It is with great sadness that we have to announce the passing of Bear, our 18 year-old Thoroughbred gelding. Bear was a registered Thoroughbred, bred by Ogden Phipps Mills. His official name was My Secret Brush, and he was a Secretariat progeny. He was raced 39 times, with no wins and only a handful of places, before finally being retired. We don’t know what happened to him between being sold by the racetrack and before we got him, but it was not pleasant.
Bear came to us last February because he had been sold to a killer buyer and was slated to be sold for slaughter. This was the second time Bear was in danger of being sent to the slaughterhouse, as he had been in a similar situation a year before. The killer buyer contacted a local rescue, and they were told that they had 24 hours to purchase him or he would be sent to Mexico for slaughter. We offered to take him and the other rescue raised the money to save him from a horrific end.
It was obvious that Bear had not had adequate care for a long time: his feet were terrible and were shod incorrectly and he had a great deal of damage done to his legs and tendons. Besides the physical neglect, however, there appeared quite quickly to be some neurological issues, and we had him assessed by our vet. Bear would sometimes act erratically for no apparent reason, and when eye issues were ruled out, we worked with our vet to try to create a program that would help with his issues and help to prevent him from degrading further.
Bear was doing relatively well and we were hopeful that he would continue to improve. On his good days, he was good for the volunteers and was used in our veterans program as well. Unfortunately, Bear would sometimes exhibit bizarre and odd behaviors throughout the months, sometimes acting out in his stall, sometimes in the arena, and, at times, when volunteers were working with him. He was sometimes unpredictable, and there was no rhyme or reason as to how he would act, although until this week we would not necessarily consider his behavior as threatening. Unfortunately, this week the behavior turned dangerous and put an individual in danger. Thankfully no one was hurt, but after consulting with our veterinarian, we had to make the difficult decision to put Bear down before he did actually hurt himself or others.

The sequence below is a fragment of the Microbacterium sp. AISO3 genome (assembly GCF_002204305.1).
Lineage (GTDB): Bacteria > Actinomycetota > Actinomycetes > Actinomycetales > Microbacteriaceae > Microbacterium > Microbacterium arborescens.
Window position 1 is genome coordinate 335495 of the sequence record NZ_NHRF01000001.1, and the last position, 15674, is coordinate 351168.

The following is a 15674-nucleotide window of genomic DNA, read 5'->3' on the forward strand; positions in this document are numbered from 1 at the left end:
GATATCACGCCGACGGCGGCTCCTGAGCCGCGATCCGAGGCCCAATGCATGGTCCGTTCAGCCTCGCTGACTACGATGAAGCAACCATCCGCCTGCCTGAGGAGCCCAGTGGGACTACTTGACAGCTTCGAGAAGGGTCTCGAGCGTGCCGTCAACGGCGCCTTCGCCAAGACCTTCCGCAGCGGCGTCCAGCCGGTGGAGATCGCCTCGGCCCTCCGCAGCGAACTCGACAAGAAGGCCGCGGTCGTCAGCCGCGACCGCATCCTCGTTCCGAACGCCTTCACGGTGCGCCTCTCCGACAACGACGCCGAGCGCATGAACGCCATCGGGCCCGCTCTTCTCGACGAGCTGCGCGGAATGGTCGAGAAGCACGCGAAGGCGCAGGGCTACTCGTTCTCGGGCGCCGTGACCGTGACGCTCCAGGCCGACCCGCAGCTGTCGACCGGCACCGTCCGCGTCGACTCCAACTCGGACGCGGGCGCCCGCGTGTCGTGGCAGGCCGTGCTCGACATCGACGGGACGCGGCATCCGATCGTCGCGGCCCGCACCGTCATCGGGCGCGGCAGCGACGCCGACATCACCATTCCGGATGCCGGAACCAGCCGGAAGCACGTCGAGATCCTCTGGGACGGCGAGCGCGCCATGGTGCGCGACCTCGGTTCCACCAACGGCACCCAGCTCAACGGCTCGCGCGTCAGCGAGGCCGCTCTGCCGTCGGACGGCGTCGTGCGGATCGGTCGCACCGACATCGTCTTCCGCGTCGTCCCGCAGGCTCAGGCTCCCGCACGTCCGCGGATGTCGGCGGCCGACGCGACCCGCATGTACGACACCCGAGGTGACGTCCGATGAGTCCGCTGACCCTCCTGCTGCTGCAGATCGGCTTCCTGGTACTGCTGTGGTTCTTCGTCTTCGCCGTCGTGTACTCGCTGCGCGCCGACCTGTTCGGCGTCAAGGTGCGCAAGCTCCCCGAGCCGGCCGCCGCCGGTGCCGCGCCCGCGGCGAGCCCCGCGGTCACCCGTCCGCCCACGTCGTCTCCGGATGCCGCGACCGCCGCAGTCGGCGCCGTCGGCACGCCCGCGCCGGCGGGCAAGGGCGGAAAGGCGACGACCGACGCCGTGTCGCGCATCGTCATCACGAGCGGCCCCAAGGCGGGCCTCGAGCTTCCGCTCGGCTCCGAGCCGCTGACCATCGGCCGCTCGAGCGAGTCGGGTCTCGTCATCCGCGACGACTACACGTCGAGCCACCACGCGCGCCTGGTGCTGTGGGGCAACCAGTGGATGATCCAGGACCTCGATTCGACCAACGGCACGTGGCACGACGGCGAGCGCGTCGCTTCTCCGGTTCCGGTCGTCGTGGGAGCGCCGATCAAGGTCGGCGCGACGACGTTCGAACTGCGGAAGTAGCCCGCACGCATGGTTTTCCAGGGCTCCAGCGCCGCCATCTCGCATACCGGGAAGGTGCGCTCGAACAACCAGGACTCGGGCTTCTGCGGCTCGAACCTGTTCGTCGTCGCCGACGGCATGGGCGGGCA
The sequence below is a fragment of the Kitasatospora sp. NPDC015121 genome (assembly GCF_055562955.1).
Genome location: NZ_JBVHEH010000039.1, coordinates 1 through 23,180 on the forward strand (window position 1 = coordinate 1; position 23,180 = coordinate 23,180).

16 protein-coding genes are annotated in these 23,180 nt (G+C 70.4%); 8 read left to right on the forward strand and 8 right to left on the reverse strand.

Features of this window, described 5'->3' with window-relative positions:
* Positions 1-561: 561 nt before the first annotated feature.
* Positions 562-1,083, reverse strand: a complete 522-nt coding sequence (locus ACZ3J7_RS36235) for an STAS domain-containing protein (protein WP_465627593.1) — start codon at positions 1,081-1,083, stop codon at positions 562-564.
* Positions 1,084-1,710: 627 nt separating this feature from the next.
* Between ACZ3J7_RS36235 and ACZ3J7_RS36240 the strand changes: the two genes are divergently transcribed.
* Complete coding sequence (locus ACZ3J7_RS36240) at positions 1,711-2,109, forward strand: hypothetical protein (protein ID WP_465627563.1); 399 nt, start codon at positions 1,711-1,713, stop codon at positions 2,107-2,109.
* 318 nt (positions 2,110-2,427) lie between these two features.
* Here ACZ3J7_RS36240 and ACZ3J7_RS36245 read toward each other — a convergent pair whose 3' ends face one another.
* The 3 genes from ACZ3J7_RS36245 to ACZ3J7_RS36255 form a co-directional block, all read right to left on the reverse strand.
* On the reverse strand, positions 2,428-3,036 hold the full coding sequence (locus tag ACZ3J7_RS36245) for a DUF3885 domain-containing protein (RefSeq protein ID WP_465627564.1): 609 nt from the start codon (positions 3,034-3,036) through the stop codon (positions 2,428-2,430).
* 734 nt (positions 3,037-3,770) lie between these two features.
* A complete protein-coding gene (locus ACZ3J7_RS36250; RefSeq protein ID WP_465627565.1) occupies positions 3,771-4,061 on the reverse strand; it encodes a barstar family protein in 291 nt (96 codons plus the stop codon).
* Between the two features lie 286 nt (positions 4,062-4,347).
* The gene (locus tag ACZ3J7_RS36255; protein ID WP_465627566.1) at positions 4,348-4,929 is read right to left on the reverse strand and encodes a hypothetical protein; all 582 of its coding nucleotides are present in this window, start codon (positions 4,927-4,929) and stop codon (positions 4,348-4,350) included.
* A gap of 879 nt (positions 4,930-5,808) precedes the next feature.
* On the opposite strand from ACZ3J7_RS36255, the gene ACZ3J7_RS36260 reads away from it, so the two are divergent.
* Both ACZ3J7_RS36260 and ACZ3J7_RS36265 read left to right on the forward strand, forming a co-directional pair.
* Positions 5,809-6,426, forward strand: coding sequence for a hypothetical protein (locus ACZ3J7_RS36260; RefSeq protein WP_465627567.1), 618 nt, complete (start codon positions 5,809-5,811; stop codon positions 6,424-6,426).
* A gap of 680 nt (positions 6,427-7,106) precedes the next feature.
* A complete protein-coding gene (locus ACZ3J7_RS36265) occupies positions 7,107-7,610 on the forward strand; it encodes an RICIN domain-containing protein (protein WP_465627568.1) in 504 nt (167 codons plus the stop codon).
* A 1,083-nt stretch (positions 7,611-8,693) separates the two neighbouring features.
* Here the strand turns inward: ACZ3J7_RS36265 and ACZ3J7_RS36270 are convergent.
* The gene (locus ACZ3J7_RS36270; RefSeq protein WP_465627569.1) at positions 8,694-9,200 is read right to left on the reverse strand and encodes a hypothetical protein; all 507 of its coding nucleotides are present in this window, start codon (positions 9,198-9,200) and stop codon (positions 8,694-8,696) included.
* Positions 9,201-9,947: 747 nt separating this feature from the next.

We were heartsick to have to make this decision, but we could not afford to put anyone in danger. Our vet supported the decision, as we had exhausted all of the options that would help to alleviate his neurological issues. Unfortunately we could not send Bear to another rescue because then they could possibly be in danger as well. Even putting him in a pasture would not be 100% safe, as he would still need to be handled by farriers and veterinarians.
There is no way to know exactly what happened to Bear before he came to us, but if his injuries and condition and neurological issues are any indication, it was frightful and cruel. We cannot be sad to have rescued Bear from a horrific end in a Mexican slaughterhouse, however. He had a year of having people care for him. He had a year of being fed well. He had a year of getting treats and carrots on a regular basis.
He had a year of being safe and loved.